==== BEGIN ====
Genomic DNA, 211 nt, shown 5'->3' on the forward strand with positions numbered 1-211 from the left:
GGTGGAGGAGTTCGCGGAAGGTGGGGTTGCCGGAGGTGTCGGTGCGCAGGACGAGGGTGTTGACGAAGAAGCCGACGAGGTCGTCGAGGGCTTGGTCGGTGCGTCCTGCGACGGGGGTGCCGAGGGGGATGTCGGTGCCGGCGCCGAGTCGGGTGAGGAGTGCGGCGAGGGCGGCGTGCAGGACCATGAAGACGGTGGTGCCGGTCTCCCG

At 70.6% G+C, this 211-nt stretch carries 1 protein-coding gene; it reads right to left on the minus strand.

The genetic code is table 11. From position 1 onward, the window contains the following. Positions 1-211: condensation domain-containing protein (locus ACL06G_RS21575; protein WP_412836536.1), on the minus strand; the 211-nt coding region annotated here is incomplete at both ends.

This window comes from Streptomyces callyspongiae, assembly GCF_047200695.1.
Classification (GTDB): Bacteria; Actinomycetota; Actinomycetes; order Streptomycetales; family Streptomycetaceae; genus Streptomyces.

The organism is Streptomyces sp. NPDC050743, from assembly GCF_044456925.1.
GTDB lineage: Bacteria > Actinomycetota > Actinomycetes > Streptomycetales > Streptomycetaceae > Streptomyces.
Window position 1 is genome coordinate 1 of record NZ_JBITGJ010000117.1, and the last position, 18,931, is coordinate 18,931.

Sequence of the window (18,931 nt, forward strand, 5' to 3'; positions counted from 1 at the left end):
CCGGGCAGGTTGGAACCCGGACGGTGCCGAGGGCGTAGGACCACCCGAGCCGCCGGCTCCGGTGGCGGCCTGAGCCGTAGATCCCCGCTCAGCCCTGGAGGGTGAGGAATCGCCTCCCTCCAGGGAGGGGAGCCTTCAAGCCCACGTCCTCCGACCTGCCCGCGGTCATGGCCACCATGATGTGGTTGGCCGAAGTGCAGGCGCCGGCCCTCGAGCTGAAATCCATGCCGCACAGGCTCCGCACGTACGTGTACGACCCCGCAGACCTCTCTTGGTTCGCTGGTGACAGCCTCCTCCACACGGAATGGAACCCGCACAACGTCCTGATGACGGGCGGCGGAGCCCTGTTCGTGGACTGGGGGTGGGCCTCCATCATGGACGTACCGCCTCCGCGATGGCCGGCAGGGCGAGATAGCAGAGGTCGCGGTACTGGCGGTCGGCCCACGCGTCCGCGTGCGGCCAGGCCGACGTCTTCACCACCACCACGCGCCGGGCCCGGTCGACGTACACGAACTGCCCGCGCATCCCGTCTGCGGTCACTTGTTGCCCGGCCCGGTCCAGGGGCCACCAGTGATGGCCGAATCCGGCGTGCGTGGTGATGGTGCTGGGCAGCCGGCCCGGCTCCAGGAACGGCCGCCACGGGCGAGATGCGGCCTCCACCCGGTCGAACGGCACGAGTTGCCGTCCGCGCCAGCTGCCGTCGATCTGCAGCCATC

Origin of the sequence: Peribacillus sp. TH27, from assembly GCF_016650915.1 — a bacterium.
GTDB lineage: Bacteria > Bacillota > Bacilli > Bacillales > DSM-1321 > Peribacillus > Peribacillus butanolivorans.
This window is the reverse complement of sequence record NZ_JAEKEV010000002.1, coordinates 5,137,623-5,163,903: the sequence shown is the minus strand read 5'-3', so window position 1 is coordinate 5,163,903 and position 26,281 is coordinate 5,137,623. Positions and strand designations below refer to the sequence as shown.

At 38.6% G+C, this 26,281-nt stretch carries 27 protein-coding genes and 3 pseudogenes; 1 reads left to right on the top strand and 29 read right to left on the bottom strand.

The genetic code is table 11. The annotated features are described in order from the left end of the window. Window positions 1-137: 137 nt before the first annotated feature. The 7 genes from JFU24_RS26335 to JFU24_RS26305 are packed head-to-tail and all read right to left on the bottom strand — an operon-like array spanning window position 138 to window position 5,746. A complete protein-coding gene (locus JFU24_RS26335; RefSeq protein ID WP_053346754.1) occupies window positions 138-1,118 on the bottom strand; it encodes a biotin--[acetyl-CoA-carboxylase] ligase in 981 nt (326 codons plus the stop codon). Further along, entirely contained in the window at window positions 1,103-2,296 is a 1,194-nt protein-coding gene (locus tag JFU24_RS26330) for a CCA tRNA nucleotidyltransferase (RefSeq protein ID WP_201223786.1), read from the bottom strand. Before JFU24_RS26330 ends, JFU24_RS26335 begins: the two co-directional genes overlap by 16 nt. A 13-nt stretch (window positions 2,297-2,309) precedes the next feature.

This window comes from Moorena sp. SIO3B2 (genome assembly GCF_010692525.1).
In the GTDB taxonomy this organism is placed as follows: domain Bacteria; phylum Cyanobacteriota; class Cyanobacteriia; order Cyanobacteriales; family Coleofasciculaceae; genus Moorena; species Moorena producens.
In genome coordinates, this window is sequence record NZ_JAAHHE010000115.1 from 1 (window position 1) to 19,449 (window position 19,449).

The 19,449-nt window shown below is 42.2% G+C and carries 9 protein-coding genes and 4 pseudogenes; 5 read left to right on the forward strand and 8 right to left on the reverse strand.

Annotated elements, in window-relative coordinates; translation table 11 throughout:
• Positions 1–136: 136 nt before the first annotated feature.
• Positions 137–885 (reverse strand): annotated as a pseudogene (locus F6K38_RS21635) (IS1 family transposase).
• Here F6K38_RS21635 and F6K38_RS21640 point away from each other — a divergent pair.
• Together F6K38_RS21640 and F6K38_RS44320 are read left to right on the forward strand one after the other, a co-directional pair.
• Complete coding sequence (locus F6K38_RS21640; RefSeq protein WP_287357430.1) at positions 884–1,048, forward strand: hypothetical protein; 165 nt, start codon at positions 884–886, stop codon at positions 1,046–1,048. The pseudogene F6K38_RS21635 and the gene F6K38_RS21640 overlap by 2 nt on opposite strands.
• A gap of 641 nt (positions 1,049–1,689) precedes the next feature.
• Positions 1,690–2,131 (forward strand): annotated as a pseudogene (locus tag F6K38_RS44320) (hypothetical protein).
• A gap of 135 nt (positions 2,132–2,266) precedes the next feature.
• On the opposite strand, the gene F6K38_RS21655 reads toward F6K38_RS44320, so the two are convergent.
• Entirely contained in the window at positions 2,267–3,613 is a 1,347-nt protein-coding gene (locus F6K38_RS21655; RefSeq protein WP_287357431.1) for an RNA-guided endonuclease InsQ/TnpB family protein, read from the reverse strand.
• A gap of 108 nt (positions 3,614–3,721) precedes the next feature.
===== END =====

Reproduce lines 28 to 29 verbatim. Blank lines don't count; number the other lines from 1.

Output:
• Positions 1,690–2,131 (forward strand): annotated as a pseudogene (locus tag F6K38_RS44320) (hypothetical protein).
• A gap of 135 nt (positions 2,132–2,266) precedes the next feature.